The author writes on the last page of his book of “events (the Soviet espionage ring in Australia) that have only previously been surmised by ASIO and Western intelligence agencies and other researchers”. But it was much more than a “surmise”. Frances Bernie had confessed to handing classified material to Clayton, Venona revealed the existence of a spy ring, and the Petrov Royal Commission filled in the details. It didn’t need Wally Clayton’s belated 1993 confession to confirm the “surmise”. It would have been a “sensational revelation” if in 1993 Clayton was still denying it against all the evidence.

Readers of the immense literature on spying since the Philby revelations will be familiar with the figure of Jim Skardon, the feared MI5 interrogator, able to prise out information bit by bit from the most reluctant spy. We are asked to take seriously in this book that Laurie Aarons acted as late as 1993 as a Jim Skardon-like interrogator painfully and laboriously extracting information from the ageing spy Wally Clayton, able to do what the Petrov Commission and ASIO failed to do. This is a Clayton’s revelation in more senses than one.

Not much gloss rubs off on those who made a career from all this. Mark Aarons describes his family as “idealistic”. “Power-hungry” would be a better description—they wanted control over people. The author admits that communists were ruthless from the start, which Laurie Aarons knew when he joined. They openly called for a violent revolutionary overthrow in Australia to destroy our democracy. The last two decades of the CPA were spent in vicious internecine warfare. The comrades were a nasty lot, noted for their personal animosities, and for splitting, purging old allies and infiltrating each others’ groups. There was no love lost, since there had been none from the start. The time-honoured lesson here is that if you let ideology override respect for human beings, disaster follows. If that was how the comrades treated party members they had control over, imagine how they would have treated us. After communism collapsed in 1990, an Australian communist leader (I think it was Eric Aarons) admitted they would have killed their opponents had they got to power here. Some idealism. The CPA had the defining characteristics of a cult or sect.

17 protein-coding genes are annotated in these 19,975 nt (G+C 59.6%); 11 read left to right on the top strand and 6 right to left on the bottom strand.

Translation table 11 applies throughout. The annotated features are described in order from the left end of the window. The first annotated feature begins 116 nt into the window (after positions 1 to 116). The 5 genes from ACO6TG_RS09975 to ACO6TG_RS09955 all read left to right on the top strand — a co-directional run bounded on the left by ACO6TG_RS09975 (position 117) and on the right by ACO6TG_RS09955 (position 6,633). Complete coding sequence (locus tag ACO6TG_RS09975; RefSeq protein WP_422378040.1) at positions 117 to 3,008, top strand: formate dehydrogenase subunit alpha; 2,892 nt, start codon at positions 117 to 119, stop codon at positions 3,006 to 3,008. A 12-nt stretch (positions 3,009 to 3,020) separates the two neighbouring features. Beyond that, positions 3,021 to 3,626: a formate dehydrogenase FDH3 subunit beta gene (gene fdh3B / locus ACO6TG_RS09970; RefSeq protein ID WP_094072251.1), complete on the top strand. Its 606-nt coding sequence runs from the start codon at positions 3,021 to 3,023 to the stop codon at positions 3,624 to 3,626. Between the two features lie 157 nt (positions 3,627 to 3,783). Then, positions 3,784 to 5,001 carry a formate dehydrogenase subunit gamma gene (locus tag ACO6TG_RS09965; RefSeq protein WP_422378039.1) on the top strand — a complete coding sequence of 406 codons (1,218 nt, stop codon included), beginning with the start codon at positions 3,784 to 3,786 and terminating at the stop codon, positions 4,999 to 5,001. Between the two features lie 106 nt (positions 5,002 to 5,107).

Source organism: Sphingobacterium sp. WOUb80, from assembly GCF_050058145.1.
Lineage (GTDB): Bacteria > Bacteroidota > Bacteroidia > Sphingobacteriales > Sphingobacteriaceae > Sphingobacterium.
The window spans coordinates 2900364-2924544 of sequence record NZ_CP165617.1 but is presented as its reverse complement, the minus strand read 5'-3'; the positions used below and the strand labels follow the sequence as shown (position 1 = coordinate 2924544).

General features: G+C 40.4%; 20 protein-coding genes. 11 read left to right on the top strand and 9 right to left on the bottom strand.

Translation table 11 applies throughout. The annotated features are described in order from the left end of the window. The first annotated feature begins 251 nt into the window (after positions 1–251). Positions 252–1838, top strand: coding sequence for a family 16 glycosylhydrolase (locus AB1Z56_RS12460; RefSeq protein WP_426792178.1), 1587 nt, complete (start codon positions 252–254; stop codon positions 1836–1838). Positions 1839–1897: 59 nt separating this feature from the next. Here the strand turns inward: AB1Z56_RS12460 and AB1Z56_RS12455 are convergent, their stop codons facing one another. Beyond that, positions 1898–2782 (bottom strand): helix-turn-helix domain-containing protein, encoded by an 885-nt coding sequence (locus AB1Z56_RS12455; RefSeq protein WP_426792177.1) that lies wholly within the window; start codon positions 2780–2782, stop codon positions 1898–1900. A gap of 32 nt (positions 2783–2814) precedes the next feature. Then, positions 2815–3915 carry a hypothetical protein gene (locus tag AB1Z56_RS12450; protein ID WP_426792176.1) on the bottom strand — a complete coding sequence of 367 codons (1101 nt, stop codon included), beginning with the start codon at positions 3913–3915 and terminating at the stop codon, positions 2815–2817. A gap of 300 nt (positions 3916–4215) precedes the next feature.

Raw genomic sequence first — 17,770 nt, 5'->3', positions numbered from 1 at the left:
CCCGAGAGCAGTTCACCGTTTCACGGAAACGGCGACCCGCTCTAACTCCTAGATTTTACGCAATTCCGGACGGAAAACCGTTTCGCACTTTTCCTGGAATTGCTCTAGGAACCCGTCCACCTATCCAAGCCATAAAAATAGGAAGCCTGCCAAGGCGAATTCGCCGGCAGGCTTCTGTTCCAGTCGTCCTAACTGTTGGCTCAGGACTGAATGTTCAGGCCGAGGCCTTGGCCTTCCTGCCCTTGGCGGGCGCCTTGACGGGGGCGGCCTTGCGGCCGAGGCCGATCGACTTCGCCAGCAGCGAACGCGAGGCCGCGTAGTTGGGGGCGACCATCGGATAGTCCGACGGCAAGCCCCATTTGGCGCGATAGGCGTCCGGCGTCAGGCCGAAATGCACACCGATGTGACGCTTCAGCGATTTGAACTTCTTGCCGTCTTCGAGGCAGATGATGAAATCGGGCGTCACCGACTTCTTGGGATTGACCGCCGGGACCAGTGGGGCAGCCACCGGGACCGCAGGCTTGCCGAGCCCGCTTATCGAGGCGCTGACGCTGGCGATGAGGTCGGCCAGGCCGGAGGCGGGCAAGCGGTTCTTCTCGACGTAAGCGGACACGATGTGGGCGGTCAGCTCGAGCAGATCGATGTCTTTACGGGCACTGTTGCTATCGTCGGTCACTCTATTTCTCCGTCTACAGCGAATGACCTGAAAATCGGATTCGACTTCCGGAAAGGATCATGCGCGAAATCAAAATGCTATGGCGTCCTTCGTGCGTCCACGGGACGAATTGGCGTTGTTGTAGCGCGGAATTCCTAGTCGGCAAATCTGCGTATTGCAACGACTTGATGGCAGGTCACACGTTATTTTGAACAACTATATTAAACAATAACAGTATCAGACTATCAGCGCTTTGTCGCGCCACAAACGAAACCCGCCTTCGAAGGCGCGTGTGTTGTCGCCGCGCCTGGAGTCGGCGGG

Among all this depressing material we get some light relief from reading about the CPA leaders’ sexual shenanigans—they were constantly having affairs, marrying party wives, divorcing, and contracting liaisons on their frequent interstate and overseas trips. As the author points out, a double standard operated here—leaders could do what they liked, but puritan behaviour was imposed on the lower ranks, who could be reprimanded if their personal affairs detracted from their party work. This replicated the situation in communist regimes in Eastern Europe, Russia and China, though the Aarons family were not in the same league in these matters as Mao and Beria.

Close connections between the extreme Labor Left and the CPA were obvious from the 1950s and the “Unity Ticket” phase onwards, but of course observers of politics didn’t then have the proof we now have. For decades people like Bob Santamaria, Laurie Short, Lloyd Ross, Dr Frank Knopfelmacher, the Congress for Cultural Freedom, the DLP and others, who used the phrase “the pro-communist Left” as a short-hand for this unholy alliance, were ridiculed as McCarthyists, Cold Warriors and relics from the dark ages. Anticommunists have now been vindicated by Mark Aarons, but will receive neither apologies nor thanks, only more stale disinformation from Mike Steketee and his ilk.  

But in the long run we weren’t the ones who suffered. It was those people in Russia and Eastern Europe whose lives were terminated or ruined, and who couldn’t be rescued by the West because a fifth column in our midst prevented any concerted effort to free them.